Civic Enterprises study finds that only 25% of homeless youth feel supported by their school

Homeless students

Image credit: Civic Enterprises and Hart Research Associates

A recent report by Civic Enterprises and Hart Research Associates focuses on student homelessness and the effect that it has on the students in school and throughout their lives. This report follows an announcement by the National Center for Homeless Education that the number of homeless students in the United States has doubled in the past decade to 1.3 million in 2013-2014.

The researchers for this report conducted both qualitative and quantitative research, primarily in-depth interviews and surveys, in order to provide a full picture of the impact that homelessness has on children in school.

Dealing with insecure housing had obvious impacts the lives of children, with a large majority (82%) of the formerly homeless youth surveyed saying that this instability had a big impact on their overall lives, including nearly three-quarters (72%) who said that homelessness negatively impacted their ability to feel safe and secure. Among these respondents, 6 in 10 (60%) also said that it was hard to stay in school while they were homeless and nearly 7 in 10 (68%) said that even if they able to get to school, it was hard to succeed. Despite these challenges, two-thirds of homeless youth (67% of respondents) said that they were uncomfortable talking about their housing situation with their peers and teachers at school out of fear of being bullied or being separated from their families.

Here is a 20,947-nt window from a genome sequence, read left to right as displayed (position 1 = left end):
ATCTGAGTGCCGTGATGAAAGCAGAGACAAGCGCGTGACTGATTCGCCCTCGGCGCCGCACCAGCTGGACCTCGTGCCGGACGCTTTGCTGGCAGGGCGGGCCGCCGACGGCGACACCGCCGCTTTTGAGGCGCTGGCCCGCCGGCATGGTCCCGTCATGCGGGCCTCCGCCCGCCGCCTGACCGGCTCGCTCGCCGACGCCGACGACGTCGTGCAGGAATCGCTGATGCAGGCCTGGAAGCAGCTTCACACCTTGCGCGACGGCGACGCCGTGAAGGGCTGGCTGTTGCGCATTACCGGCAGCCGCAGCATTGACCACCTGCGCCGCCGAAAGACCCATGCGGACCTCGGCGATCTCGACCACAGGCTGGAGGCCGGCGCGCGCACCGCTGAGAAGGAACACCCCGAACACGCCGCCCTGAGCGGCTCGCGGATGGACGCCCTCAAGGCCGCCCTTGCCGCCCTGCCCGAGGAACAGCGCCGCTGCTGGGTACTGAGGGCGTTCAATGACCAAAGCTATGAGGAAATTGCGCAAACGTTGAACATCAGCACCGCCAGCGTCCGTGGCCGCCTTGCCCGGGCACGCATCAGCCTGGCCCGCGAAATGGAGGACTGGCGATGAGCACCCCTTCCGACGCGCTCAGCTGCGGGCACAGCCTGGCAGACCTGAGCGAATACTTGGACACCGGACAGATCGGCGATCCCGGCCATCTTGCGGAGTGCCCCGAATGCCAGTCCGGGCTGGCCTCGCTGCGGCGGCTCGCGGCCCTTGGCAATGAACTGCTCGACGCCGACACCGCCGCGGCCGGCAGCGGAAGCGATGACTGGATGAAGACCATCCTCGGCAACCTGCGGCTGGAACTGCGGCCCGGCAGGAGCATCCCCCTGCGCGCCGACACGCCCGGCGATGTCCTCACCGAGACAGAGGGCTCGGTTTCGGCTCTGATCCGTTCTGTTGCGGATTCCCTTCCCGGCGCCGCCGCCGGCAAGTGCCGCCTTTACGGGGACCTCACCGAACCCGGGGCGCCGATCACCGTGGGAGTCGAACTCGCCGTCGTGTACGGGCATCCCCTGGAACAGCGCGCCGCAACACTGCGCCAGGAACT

While there are programs in place to help homeless students, just 1 in 4 (25%) of the youth surveyed thought that their schools did a good job helping students find housing, and over half (58%) thought that their schools should have done more to help. Schools are often a source of stability for homeless youth during an otherwise chaotic time, so school libraries can help these students by providing safe and consistent spaces for studying or doing homework. Librarians can also support these students by making resources readily available that can connect students and their families to organizations that will help them find housing, transportation, and other support that will help students thrive in school.

You can find the full report here.

Note: This post is part of our series, “The LRS Number.” In this series, we highlight statistics that help tell the story of the 21st-century library.

 

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